M

Babies born with hypersensitivity, or sensory processing disorder, don't always
develop ADHD. They may have Autism or another disorder. Or not quite reach
the threshold for any diagnosis.

The emotions they feel are not different than the emotions that neurotypical
people feel, they just have difficulty filtering any stimuli, including emotions,
and therefore feel them more intensely.

As far as the which came first issue: hypersensitivity or ADHD, the final
answer isn't in yet.

mildadhd
10-03-17, 07:59 PM
Is there scientific proof of this?

Starting deeply subcortical below the amygdala, in the midbrain..

The ventral tegmental area....is a group of neurons located close to the midline on the floor of the midbrain. The VTA is the origin of the dopaminergic cell bodies of the mesocorticolimbic dopamine system and other dopamine pathways; it is widely implicated in the drug and natural reward circuitry of the brain. The VTA plays an important role in a number of processes, including cognition, motivation, orgasm,[2] and intense emotions relating to love, as well as several psychiatric disorders. Neurons in the VTA project to numerous areas of the brain, ranging from the prefrontal cortex to the caudal brainstem and several regions in between.

http://en.m.wikipedia.org/wiki/Ventral_tegmental_area



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mildadhd
10-06-17, 05:13 PM
Babies born with hypersensitivity, or sensory processing disorder, don't always
develop ADHD. They may have Autism or another disorder. Or not quite reach
the threshold for any diagnosis.



I agree.

I think it is a good idea, to identify all emotional temperaments for all emotional disorders including ADHD .



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mildadhd
10-06-17, 05:43 PM
The emotions they feel are not different than the emotions that neurotypical
people feel, they just have difficulty filtering any stimuli, including emotions,
and therefore feel them more intensely.



What do you mean by "filtering", do you mean we lack emotional self regulation?

All people (with and without emotional disorders) have the same 7 primary unconditioned emotional response systems in general, like all people have the same cardiovascular systems in general.

A person who has severe ADHD would feel more intense mood swings than a person who has mild ADHD, etc.








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mildadhd
10-06-17, 05:59 PM
Everything being same in each case...except the level of impairment.

-would a person who has mild ADHD be more likely feel irritated?
-would a person who has moderate ADHD be more likely feel angry?
-would a person who has severe ADHD be more likely feel rage?




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Lunacie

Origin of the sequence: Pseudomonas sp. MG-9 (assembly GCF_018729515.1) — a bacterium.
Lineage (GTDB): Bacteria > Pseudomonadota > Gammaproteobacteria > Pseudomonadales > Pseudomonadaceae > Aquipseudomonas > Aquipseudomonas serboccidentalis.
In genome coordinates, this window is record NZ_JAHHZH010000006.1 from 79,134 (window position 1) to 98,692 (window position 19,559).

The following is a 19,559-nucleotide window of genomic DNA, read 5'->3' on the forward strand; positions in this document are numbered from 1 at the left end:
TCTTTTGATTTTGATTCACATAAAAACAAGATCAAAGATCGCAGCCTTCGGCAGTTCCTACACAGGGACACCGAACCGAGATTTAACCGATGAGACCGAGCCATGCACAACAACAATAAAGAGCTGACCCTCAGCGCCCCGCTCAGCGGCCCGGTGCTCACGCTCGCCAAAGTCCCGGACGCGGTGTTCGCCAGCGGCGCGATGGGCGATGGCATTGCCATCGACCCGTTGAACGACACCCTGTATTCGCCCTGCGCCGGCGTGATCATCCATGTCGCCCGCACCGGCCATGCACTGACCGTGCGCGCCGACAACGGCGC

10-06-17, 06:38 PM
What do you mean by "filtering", do you mean we lack emotional self regulation?

All people (with and without emotional disorders) have the same 7 primary unconditioned emotional response systems in general, like all people have the same cardiovascular systems in general.

A person who has severe ADHD would feel more intense mood swings than a person who has mild ADHD, etc.



M


None of the stimulus is any different for us than for other people, we lack the
the ability to filter through it all and focus on what we need to at the time.

All the feelings and information and stimuli dog-piles on us, overwhelming us,
making it all feel more and bigger and worse than it really is.

Lunacie
10-06-17, 06:41 PM
Everything being same in each case...except the level of impairment.

-would a person who has mild ADHD be more likely feel irritated?
-would a person who has moderate ADHD be more likely feel angry?
-would a person who has severe ADHD be more likely feel rage?




M

That may be part of the equation. From my experience with comorbid anxiety
disorder, pre-meds I was always on edge and ready to explode into anger or
rage.

sarahsweets
10-07-17, 06:16 AM
I have no idea if this is top down, bottom up, side to side or grapevine (;))

I was under enormous pressure pregnant with my son. We were both in college, I was 20 and had to learn to be grownups, live with each other, do all the grown up responsible stuff and also work and finish school. I got married in Sept when I was 20 and had my son when I was 6 days shy of 21 in Feb, after being married 5 months. I had to finish school a year late. It was overwhelming especially with two adhd parents and an adhd/bipolar mom. I believe that the amount of emotional stress I was under affected my son at least as a baby. He was collicky, fussy yet thankfully well above average IQ wise to the point of being dangerous which is why he was diagnosed with adhd so young.